Harom Hara Movie Review

Action Tight, Drama Light


A, 2h 34m

sudheer-babu-harom-hara-movie-reviewWhat Is the Film About?

Subramaniyam (Sudheer Babu), an emotional yet mentally strong person, decides to make money by illegally manufacturing guns. His illegal business eventually grows significantly, and in the process, he ends up making the entire poor population of the village his own family. The story of “Harom Hara” revolves around whom he makes as his enemy and whom he loses in the end.


Sudheer Babu surprisingly delivers a solid performance as Subramaniyam. He plays a mass-heavy role typically suited for a Tier 1 star, but Sudheer delivers for the most part. He gives a subtle performance and shines in the aggressive scenes as well. There is an emotional scene involving his father where he does really well. However, there are a block or two where we might feel the ‘real’ mass impact is missing – for example, the mass dialogue block that comes at the start of the second half action episode where he is seen covered in kumkuma. Overall, though, he explored his potential well, delivered his best, and it shows on screen.

Malvika Sharma plays the female lead, and there is absolutely nothing to complain about or praise; this is more due to the insignificant and unexciting characterization she was given. She looks good on screen.

Sunil plays Palani Swamy and he does full justice to the role. With his Chittoor accent and timid mannerisms, he adds significant value to the film. He has good screen time, and both he and the director utilize this role effectively to enhance the film.


Harom Hara is directed by Gnanasagar Dwaraka, who previously directed Sehari. He has a plot that seems as routine as it can get, but he and the technical team make it visually appealing.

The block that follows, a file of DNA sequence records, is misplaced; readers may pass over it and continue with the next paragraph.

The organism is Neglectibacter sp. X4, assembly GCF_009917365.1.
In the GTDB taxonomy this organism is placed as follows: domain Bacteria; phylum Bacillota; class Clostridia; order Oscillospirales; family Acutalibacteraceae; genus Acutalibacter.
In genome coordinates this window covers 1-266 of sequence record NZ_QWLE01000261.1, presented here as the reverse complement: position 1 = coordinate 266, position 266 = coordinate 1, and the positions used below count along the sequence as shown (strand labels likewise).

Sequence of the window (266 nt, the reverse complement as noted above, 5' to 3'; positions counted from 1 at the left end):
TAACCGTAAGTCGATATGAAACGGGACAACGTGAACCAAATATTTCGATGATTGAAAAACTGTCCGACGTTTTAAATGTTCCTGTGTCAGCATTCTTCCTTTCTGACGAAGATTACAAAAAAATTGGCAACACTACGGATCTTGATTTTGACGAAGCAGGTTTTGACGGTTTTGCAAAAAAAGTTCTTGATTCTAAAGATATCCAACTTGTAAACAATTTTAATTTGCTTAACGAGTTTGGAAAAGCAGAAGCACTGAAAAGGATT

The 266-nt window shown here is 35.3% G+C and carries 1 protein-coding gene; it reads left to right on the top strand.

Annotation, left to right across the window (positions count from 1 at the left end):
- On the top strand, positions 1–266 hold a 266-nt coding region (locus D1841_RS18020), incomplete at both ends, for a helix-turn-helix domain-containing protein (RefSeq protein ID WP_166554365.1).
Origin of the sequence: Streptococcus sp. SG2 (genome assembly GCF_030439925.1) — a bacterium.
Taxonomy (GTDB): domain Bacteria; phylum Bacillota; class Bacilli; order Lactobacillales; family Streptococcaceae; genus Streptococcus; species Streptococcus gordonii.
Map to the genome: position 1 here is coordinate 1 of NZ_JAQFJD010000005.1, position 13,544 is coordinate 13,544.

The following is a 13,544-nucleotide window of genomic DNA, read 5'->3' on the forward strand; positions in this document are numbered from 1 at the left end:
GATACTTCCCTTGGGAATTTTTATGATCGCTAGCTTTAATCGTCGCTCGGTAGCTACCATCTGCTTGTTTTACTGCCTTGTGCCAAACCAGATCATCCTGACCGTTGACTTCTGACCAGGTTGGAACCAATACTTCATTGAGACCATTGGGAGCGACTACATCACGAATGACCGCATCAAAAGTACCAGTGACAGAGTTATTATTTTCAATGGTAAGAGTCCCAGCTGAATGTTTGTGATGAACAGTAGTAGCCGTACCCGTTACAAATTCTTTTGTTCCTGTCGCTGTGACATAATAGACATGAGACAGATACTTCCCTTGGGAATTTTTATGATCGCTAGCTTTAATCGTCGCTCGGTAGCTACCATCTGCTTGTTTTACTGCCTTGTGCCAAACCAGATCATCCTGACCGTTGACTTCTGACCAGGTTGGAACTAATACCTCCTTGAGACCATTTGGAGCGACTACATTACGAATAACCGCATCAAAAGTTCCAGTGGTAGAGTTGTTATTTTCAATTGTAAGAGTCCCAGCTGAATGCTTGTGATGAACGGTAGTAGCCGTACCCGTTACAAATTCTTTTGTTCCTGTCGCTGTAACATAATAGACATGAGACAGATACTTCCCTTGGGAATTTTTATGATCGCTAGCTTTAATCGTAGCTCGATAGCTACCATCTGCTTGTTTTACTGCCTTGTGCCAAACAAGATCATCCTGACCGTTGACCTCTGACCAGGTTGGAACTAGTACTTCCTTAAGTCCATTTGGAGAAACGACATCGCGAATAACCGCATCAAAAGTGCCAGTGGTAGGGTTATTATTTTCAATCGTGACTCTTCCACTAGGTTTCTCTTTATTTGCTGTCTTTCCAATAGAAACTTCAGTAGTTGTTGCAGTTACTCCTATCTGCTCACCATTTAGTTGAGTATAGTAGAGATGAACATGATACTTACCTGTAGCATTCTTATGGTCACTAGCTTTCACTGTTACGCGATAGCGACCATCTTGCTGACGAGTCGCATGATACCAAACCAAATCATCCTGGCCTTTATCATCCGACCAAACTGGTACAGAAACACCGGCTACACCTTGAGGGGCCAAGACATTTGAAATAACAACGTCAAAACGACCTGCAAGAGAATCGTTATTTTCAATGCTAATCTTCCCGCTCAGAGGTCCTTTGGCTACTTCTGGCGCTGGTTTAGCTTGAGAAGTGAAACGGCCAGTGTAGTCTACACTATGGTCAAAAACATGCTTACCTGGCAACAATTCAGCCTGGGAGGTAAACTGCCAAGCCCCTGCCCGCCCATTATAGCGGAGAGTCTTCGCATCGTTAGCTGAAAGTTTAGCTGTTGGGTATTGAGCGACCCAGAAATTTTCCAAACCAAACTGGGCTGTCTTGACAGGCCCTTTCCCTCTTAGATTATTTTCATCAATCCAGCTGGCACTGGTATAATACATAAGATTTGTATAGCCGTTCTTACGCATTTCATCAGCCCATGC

The film begins with Sunil opening up the flashback of the lead Sudheer Babu. Whether it’s the visual appeal, the score, the slightly darker photography, or the setup, everything immerses us right into the film with an impressive start. The well-executed first fight further sets a positive mood for the film.

However, once the emotional scenes involving the father and son start, the tempo slows down, and a bit of boredom begins to set in as it feels like a lot is happening without much real progress.

The heroine also returns to the screen after a long pause, and the song that follows feels out of place. However, the good thing is that due to the quality of the writing and technical work, the interest is sustained.

Everything moves at a slow pace without many highs and much excitement until the high-octane action block just before the interval. There are moments that could generate real interest, such as Sudheer Babu trying to deliver guns with police checking at a checkpoint, but they are not utilized effectively.

However, the interval blocks make up for it, ending the first half on a decent note.

The second half kicks off with another well-executed, mass-heavy fight episode that is enjoyable. However, what follows is everything happening at a surface level. The hero becomes rich and wants to help the entire poor village, but the necessary drama to support this isn’t written effectively.